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To understand Alan Tudyk’s love for what he does, look no further than the joy he took in voicing Moana’s Hei-Hei, the dumbest chicken on earth: “The thing for me that really resonated is that when you put a pile of grain in front of him to feed him, he pecks not at the pile of grain, but at the wood plank just next to the pile of grain, happily.”
For a kid whose “stupid ideas” cracked up his friends but barred entry to the theater shows he desperately wanted to be in, Tudyk must be living the dream. For the last two decades, he’s played – and voiced – some of the most antic, idiotic, self-involved, and just plain naïve jackasses known to the big and small screen, and done so with more variety and inventiveness than just about anyone. The A.V. Club doesn’t cite just anyone for “peerless buffoonery.”
And for that, he went to Juilliard? Well, yeah. He studied at Lon Morris College in Texas, where he won the Academic Excellence award for drama. He did summer stock and then entered Juilliard, where he found that a lot of the drama seemed to happen off stage, with the personal issues that seemed to plague many of his fellow students. Most of what happened on stage was drama, too. He left, seeking more comedic pastures.
He got his first film role in 1997’s 35 miles from Normal, his first TV role in 2000’s Strangers with Candy, and has rarely stopped working since, racking up hundreds of credits – even more when you consider that in most of his animated work, he’s played multiple characters. In fact, he’s voiced roles in every Walt Disney Animation Studios film to date, starting with King Candy in Wreck-It Ralph, for which he won the Annie Award for Voice Acting. On screen, he’s probably best known for playing “Wash” Washburne in the space western television series Firefly, Alpha in the science fiction series Dollhouse and Tucker McGee in Tucker & Dale vs. Evil. He’s made off with virtually every scene he’s ever entered in supporting roles like Steve the Pirate in DodgeBall: A True Underdog Story, Wat in A Knight’s Tale, Gerhart the gay, drug-addled German in 28 Days, and most spectacularly, as the straightlaced Simon who goes from stoner bliss to cokehead paranoia to clothes-shedding madness in a case of mistaken pharmaceutical identity. Oh yeah, and he’s also really good at motion-capture robots, first as Sonny in I, Robot, and last year as K-2SO in Rogue One: A Star Wars Story. And that’s not even touching on the stage work that started it all. From The New York Times 1997 review of Bunny Bunny: “Alan Tudyk is a smashing young actor who gets to show off his impressive comic range in 25 minuscule and entirely memorable roles, from a dizzy Sikh cab driver to a jilted Detroit housewife.”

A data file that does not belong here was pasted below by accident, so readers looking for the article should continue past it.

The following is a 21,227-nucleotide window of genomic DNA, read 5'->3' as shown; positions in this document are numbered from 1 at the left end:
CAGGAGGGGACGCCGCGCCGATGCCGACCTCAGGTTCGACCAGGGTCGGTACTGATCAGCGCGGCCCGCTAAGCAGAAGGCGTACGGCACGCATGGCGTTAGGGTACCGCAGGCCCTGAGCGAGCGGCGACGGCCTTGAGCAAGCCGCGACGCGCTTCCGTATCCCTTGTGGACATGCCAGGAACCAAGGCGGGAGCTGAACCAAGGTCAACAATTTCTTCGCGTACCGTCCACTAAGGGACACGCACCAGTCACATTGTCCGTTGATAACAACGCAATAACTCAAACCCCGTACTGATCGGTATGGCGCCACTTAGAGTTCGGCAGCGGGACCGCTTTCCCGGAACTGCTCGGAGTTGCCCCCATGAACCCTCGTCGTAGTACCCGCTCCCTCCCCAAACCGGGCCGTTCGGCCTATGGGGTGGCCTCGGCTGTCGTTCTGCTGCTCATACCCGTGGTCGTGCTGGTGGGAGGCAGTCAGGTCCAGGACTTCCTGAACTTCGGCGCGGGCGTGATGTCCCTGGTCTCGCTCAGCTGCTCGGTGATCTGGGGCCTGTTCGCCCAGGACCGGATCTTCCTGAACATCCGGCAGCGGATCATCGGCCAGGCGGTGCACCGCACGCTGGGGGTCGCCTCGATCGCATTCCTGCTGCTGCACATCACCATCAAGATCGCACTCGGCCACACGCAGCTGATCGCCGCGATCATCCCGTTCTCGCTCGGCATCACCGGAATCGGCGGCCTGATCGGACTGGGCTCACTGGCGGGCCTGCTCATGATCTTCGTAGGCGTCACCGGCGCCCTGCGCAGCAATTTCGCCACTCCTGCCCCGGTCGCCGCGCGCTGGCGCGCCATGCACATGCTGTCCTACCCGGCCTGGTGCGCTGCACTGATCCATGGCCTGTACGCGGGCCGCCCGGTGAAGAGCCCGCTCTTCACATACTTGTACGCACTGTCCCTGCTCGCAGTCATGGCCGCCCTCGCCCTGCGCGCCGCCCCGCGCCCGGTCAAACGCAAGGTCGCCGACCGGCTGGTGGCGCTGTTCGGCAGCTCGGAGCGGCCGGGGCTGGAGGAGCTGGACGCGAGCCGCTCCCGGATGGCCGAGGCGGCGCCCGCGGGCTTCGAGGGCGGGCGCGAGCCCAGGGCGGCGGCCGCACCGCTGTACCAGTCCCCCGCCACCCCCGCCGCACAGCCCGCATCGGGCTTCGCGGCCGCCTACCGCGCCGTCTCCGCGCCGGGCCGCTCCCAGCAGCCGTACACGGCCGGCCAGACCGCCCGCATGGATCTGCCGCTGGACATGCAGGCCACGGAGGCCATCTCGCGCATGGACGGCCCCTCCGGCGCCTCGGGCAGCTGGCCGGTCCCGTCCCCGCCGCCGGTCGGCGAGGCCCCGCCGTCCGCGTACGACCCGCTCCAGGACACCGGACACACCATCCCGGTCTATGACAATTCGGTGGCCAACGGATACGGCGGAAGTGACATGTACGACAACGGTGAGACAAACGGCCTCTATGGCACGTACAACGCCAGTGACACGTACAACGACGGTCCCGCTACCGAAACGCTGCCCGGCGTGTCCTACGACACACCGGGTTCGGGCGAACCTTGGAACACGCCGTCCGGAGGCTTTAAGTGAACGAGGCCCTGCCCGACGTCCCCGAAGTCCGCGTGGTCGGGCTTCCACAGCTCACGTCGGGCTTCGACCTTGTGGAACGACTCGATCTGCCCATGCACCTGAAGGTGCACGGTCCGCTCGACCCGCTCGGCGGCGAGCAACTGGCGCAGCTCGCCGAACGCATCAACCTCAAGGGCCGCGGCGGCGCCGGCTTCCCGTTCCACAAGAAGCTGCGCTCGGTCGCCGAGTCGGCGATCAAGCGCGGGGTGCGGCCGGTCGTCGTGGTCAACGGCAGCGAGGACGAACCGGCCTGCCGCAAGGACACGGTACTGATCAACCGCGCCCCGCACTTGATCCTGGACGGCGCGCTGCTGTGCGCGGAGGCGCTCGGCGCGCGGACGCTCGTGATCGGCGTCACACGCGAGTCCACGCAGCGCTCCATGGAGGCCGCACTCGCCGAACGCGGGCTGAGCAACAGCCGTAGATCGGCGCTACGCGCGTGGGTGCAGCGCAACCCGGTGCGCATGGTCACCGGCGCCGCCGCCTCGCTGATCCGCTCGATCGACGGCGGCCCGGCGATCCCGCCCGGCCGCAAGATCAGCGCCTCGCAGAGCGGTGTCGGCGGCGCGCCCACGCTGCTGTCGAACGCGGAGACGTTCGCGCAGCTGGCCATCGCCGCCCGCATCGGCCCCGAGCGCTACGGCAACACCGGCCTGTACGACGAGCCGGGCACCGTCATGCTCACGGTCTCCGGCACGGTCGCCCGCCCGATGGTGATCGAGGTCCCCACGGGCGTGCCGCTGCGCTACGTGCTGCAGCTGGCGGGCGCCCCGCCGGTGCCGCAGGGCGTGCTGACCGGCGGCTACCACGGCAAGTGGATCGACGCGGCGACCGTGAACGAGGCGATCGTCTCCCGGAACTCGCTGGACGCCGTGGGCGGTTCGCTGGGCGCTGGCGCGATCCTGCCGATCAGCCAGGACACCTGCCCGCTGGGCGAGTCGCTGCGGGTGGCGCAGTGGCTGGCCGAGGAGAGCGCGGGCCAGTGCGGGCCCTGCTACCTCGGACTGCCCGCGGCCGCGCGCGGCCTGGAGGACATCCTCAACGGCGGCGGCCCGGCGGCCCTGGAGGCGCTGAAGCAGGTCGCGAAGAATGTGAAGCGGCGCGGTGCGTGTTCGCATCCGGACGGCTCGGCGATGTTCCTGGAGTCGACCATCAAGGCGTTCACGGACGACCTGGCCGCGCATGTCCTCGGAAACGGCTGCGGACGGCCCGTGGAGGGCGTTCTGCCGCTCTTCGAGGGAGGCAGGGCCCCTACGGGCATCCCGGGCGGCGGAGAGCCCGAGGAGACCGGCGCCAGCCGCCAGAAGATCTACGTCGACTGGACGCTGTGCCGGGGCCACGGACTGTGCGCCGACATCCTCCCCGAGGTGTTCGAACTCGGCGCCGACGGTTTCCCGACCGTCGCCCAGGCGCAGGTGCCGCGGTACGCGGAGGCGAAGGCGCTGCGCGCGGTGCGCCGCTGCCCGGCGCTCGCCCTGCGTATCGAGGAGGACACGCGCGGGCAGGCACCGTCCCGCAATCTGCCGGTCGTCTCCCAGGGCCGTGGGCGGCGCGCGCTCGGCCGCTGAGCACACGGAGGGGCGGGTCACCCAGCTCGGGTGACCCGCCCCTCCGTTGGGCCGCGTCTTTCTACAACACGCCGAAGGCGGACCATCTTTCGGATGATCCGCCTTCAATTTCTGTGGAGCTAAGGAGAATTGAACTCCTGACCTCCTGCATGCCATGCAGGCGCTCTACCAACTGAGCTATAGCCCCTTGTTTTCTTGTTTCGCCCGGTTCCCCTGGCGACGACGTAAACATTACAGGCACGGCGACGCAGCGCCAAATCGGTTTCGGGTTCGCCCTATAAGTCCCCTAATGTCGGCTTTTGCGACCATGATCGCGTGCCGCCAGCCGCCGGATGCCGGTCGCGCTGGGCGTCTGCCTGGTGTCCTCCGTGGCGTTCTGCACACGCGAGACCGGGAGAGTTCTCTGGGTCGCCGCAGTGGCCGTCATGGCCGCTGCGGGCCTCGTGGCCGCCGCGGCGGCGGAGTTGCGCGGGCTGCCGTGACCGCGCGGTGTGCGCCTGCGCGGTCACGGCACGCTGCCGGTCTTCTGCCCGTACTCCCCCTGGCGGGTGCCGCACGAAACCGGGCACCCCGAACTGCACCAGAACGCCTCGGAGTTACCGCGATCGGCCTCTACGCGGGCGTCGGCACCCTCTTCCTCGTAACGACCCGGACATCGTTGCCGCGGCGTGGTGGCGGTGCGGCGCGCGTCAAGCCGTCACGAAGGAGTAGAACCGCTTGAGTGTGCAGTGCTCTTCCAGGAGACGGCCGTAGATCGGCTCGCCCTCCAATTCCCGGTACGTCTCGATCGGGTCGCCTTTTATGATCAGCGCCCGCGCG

Since that’s just the tip of a career iceberg unexplorable in a few paragraphs, maybe it’s best to call out the projects that represent not only some of his best work, but a slow deterioration of Hollywood’s sci-fi ghetto. Tudyk is part of a talented group of artists gradually legitimizing the genre with a smart, funny approach that’s broadening its appeal. It goes back to Firefly, Joss Whedon’s short-lived space Western, in which he played ‘Wash’ Washburne, the pilot of the ship Serenity. Wash’s joke-in-the-face-of-danger resilience made him a fan favorite. The show’s small but loyal audience of sci-fi geeks turned out in droves to see him reprise it in Serenity, its big screen spinoff. As a result, Tudyk found himself spending a whole lot of time at sci-fi conventions, immersed in the odd feverish scene he found both disconcerting and affirming.
And rich in comedic potential. He began writing Con Man, a short-form web series in which he stars as Wray Nerely, an actor who finds himself pigeonholed after starring in a hit sci-fi series, and not dealing at all well with his ensuing lack of success. Tudyk’s biggest concern was how well sci-fi fans would deal with a comedy that mocked the genre. They took it pretty well. The series broke crowd-funding records when it launched on Indiegogo in 2015, with 46,000 people contributing $3.2 million. The SyFy Channel picked it up, and it subsequently received an Emmy nod – a nice tip of the hat, courtesy of the Establishment.
Watching Tudyk’s character stare in hallucinogenic fascination at his own gargantuan hands in Death at a Funeral, they seem to grow before our eyes as well. In Moana, we feel the full range of his rooster emotions, despite the fact they’re expressed solely in clucks. Such characters – often not more than outlines in most scripts – require more of an artist than we realize. Tudyk supplies a depth of imagination that not only fills in the blanks, but renders them in clear, rainbow Technicolor. We need to see Tudyk in more lead roles. And if the Establishment is smart, we will.